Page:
Pacific reggae legends Herbs were one of Aotearoa's most distinctive bands of the 1980s. The band scored ten Top 20 singles, including hits with fellow Kiwi legends Dave Dobbyn ('Slice of Heaven') and Tim Finn ('Parihaka'). Though infectiously upbeat, Herbs' music was often politically conscious: 1982 hit 'French Letter' became the sound of New Zealand's anti-nuclear stance. Along the way Herbs featured vocalists Dilworth Karaka, Willie Hona, and the late Charlie Tumahai — plus (briefly) Eagle Joe Walsh. In 2008, the band reconvened for 30th anniversary compilation Lights Of The Pacific: The Very Best Of Herbs.
In this video, languid Pacific Island imagery (poi, hibiscus, tamariki, breaching whales) and gorgeous reggae pop are contrasted with images of French nuclear testing. There are punchy 'no nukes' slogans and graphics, but a great performance from Herbs does the work effortlessly in this simple, well-crafted video. 'French Letter' was originally released in 1982 and began an eleven week stay on the Kiwi singles charts — despite very little radio play. It was rereleased in 1995 to protest the resumption of nuclear testing: "Let me be more specific - get out of the Pacific!"
Auckland band Herbs could have released their new album in the comfortable confines of an Auckland nightclub. Instead, they travelled to Ruatoria — a troubled and divided East Coast town where turmoil surrounding a Rastafarian sect had resulted in assaults, kidnappings and firebombed churches. Lee Tamahori and John Day's documentary captures an emotional experience for band and locals as they meet at Mangahanea Marae, in an attempt to shift the focus from disunity to harmony. This footage also yielded the award-winning Sensitive to a Smile music video.
Herbs visited the troubled East Coast town of Ruatoria in 1987, bringing music and aroha. They left with a documentary and this music video, which shows the band meeting and performing for the locals. Both The Power of Music and the music video were co-directed by Lee Tamahori (Once Were Warriors ) — in one of his earliest turns as director —and cinematographer John Day (Room that Echoes). The ode to love and harmony was judged Best Music Video at the 1987 New Zealand Music Awards.
Herbs released this ‘no nukes’ single the same year David Lange smelt uranium, while debating nuclear weapons at the Oxford Union. The video mixes on-the-beach Pasifika dancing with shots of the band performing at Western Springs, and protests against US nuclear warships and submarines visiting Kiwi waters. DIY visual effects show the band looming over Mt Eden Prison, and nuclear explosions punctuate the laid-back reggae beat. From 1984’s Long Ago album, the song was written by then frontman Willie Hona, keyboardist Tama Lundon and Rob Van De Lisdonk.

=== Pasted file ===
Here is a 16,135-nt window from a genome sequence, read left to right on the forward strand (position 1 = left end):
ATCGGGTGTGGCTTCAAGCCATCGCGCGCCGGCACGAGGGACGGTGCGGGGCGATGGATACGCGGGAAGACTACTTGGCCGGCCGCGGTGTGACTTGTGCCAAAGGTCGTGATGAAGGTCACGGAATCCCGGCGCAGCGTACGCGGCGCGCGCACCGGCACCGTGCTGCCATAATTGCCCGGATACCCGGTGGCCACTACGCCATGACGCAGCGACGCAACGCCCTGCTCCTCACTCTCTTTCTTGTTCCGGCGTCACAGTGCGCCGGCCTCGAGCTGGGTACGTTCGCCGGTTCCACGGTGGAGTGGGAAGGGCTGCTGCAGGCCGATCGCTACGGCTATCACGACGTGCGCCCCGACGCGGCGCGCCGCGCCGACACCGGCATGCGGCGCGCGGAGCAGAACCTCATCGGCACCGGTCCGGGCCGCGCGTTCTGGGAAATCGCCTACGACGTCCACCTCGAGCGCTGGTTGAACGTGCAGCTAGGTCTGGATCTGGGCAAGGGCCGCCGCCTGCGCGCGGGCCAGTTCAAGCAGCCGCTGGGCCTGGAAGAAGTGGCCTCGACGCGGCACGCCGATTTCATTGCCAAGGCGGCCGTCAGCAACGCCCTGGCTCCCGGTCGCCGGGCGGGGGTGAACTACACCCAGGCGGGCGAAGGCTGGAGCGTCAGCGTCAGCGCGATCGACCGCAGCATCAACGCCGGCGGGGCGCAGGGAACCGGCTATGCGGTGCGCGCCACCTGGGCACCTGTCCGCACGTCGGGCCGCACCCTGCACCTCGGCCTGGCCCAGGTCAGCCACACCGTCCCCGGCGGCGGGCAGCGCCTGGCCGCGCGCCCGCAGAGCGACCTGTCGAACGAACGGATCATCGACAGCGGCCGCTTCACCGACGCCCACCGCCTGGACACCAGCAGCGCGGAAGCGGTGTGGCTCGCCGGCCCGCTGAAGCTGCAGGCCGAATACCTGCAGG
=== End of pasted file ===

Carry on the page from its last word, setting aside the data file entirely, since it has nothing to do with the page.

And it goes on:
As was often the way in the early 80s, this is a fairly basic TVNZ-produced video, filmed on a studio set to a DIY marae backdrop under red, green and yellow rasta lighting. But the band are natural born performers. There's puffer vests, Hawaiian shirts, and wristbands; and singer Willie Hona’s sleeveless leopard print top worn with bone carving necklace somehow feels just right for the Pacific reggae charms of the music. 'Long Ago' was the title track from the band's third release, which also featured their no-nukes anthem 'Nuclear Waste'.
'Dragons and Demons' is a track from Whats' Be Happen? — the first release from the Auckland pioneers of Pacific reggae. The album had a shot of the Bastion Point protest on its cover, however the emphasis in this song — written by original vocalist Tony Fonoti — is more personal than political as it exhorts people to control mental dragons and demons. Fonoti’s devotion to Rastafarianism made him uncomfortable with the band’s growing commercial success, and led to his departure. ‘Dragons and Demons’ received a new lease of life in 2009 when it was featured in Taika Waititi’s film Boy.
'Azania' is an impassioned anti-apartheid song written for the Auckland reggae band by law student Ross France. Led by original Herbs vocalist Toni Fonoti, it helped to establish the band’s political credentials at a time when New Zealand was split by the 1981 Springbok Tour. Azania was the name given to a post-revolutionary South Africa by the Pan African Congress. There are name checks for black African leaders Steve Biko and Nelson Mandela; and the chant “Angola! Mozambique! Zimbabwe! Azania!” was quickly incorporated into anti-tour protest marches.